You have made the decision to buy a pair of Herring Shoes. Now you need to care for them.
An investment in a pair of quality shoes is not just financial, you need to invest your time too. I am talking about caring for your shoes.
I have already given you advice on shoe trees in my recent blog Wooden shoe trees are essential, so this blog will focus purely on polishing and brushing, We will split shoe care into two categories: leather and suede, but there are some elements that apply to both materials.
Step 1: Remove the laces so you do not get any polish on them and you can polish around the eyelet area.
Step 2: Insert your shoe trees as they will push any creasing out while you are polishing, so the polish does not build up and dry out in the creases.
Leather shoe care
Prepare the leather by making sure there’s no loose dirt on the shoes. Brush the shoes back and forth. Try and work in the welt area too. You do not need to brush them very hard; just use a light to medium action until they are free from dirt.
If your shoes are looking a little battered, you may need to use a renovating cream. It will help nourish and clean the leather a little.
Then select a polish that matches the colour of your shoes. We can advise you on this. Apply the polish with a cloth using a small circular motion starting from the toes, to the sides and around the shoe to the heel.
Leave the polish for a minute and then buff all the polished areas using a large brush or cloth. Use long strokes and not too much force. It is key to keep your eye on the leather as you will see when you have buffed them enough. If using a cloth, simply wrap around your fingers and buff off the polish, again not using too much force; just rely on the friction to do the work. If you get any polish on the welt (side of the soles), it will rub off with a damp cloth.
You could stop there…or you could use a process called bulling to achieve a perfect job. It’s like applying the old ‘spit shine’ technique, but without the spit! Use warm or cold water and wrap a cloth around two fingers very tightly. Put a decent amount of polish on your cloth but before you use it, dip your fingers in the water, and apply a droplet on the toe area. Apply the polish in the way I described above doing one area at a time. Once the resistance builds up and the polish and water begin to dry, add another droplet of water and a little less polish. You do not need to push down too hard; in fact, using a light motion is better.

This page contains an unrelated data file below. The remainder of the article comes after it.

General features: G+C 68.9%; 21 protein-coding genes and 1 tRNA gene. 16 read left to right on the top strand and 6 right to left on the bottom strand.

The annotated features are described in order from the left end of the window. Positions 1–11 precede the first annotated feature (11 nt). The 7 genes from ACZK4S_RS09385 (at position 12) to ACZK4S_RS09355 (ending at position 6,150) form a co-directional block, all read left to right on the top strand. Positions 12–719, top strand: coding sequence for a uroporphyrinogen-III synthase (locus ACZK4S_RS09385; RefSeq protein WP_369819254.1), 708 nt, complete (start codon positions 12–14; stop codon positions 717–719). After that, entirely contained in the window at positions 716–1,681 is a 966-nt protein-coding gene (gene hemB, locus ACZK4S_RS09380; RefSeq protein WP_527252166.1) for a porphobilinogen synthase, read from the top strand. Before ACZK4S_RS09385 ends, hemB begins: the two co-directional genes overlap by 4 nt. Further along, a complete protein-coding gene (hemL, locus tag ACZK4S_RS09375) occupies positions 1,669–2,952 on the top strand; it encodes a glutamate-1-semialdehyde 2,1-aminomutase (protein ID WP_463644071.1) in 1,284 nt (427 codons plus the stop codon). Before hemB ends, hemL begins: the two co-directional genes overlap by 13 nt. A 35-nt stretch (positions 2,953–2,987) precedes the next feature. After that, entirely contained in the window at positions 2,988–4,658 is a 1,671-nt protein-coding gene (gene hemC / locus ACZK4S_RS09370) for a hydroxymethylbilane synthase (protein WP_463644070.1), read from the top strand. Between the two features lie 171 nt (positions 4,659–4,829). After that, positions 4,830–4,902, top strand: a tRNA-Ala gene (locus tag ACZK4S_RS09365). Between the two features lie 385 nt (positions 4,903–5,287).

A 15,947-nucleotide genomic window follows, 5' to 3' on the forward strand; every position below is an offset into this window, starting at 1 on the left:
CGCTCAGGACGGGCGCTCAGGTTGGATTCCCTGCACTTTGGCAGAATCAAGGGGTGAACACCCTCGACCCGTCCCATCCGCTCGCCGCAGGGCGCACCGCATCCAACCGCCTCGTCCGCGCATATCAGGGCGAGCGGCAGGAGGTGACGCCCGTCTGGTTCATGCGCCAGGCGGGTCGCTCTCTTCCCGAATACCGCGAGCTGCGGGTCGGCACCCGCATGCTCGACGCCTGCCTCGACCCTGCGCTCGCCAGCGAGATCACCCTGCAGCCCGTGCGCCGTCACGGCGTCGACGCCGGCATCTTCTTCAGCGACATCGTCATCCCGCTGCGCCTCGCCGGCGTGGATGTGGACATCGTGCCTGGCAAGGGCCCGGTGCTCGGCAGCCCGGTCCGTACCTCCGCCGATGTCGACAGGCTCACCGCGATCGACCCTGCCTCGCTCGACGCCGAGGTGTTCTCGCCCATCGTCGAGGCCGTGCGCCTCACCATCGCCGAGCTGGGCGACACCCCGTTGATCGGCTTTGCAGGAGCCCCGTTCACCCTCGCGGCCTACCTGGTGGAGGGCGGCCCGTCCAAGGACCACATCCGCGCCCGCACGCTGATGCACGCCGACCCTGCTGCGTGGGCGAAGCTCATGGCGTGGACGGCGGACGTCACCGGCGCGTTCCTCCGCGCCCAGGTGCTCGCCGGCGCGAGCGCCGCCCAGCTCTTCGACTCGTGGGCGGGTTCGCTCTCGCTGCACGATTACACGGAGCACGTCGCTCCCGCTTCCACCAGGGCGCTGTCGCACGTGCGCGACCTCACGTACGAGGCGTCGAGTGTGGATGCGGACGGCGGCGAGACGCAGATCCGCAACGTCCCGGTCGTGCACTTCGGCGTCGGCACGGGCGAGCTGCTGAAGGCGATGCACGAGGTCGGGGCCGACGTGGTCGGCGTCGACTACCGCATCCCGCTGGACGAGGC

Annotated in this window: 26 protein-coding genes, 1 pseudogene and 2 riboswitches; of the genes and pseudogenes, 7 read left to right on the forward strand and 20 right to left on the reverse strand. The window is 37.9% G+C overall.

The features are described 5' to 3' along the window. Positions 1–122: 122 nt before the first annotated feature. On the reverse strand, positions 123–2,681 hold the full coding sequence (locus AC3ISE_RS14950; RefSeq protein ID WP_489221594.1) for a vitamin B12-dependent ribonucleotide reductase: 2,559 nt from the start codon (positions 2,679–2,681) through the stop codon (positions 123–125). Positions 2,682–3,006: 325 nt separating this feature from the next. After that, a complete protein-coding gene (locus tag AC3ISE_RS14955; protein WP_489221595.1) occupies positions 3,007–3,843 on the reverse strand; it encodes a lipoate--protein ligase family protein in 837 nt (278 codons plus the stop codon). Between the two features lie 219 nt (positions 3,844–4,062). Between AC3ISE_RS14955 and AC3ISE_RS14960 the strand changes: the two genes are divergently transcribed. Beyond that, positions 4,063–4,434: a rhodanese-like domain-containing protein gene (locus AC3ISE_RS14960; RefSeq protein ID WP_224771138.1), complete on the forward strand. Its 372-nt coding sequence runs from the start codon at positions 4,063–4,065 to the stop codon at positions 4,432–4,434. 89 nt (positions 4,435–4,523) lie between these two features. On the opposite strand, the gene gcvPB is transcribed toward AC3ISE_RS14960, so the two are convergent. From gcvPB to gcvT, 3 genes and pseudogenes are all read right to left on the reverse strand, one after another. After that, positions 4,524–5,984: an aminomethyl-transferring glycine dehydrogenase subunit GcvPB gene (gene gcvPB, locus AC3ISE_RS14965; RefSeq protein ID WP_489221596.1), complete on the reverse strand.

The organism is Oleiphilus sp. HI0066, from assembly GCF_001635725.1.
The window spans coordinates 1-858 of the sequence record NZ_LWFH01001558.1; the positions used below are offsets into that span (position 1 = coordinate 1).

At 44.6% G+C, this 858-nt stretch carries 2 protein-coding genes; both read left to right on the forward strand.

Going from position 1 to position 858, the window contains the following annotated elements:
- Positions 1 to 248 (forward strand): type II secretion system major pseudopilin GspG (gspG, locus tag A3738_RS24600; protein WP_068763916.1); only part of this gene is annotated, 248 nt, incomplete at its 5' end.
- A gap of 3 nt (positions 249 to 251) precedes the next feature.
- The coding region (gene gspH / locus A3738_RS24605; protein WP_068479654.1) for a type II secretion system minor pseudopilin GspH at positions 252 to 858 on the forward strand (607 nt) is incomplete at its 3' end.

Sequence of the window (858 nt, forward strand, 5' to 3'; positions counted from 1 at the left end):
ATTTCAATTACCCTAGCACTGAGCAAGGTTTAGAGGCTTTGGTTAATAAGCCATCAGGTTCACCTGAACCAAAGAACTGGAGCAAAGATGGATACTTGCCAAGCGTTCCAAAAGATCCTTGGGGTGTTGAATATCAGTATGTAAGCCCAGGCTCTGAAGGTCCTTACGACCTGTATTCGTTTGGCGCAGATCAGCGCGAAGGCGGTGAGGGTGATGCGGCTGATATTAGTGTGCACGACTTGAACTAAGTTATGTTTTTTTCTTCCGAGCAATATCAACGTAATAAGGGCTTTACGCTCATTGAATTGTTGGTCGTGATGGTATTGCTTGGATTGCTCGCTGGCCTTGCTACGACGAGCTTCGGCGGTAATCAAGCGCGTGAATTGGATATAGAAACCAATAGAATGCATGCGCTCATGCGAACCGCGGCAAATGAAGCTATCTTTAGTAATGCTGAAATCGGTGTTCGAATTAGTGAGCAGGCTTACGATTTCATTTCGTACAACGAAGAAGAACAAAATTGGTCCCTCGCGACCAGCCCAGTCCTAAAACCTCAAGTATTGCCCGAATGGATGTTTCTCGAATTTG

Leave your shoes for 10 minutes to dry a little and to avoid over soaking the leather. Repeat this process and after three or four applications, you will notice the shine starting to build. On each application, change the ratio of polish to water and start using less polish but a tiny bit more water and on your last application simply use water and slowly work this in very lightly without any polish. This will add that final bit of shine.
Suede shoe care
Use a crepe or brass suede brush to remove any dirt or marks. Lightly brush against the pile until you are happy the suede is free from loose dirt.
Give the suede a deep clean using a suede cleaner to bring the suede back to life and protect it from staining. You will need to use half water and half suede cleaner. You don’t need too much! Apply it to the suede by brushing it against the pile. When the suede is dark, you know it is wet and you know you have put enough on.
Leave your shoes for five to 10 minutes, then use clean water and brush from lots of different angles to rinse the suede cleaner off. Do not worry if the suede looks darker, it will only be while they are wet. Leave your shoes to dry. This will take around 20 to 30 minutes. You can put a cloth across the front to help soak up the excess moisture but never rub the suede with a cloth as any loose bits will come off and go onto the suede.
For both types of shoe…remove the shoe trees and re-thread the laces. Whether they are leather or suede, your shoes will be looking better than the day you bought them!
You can purchase a complete shoe valet kit – small or large – from our website or the various single items that make up a shoe care kit, plus replacement laces, in our shoe care section. We also stock Saphir shoe care products.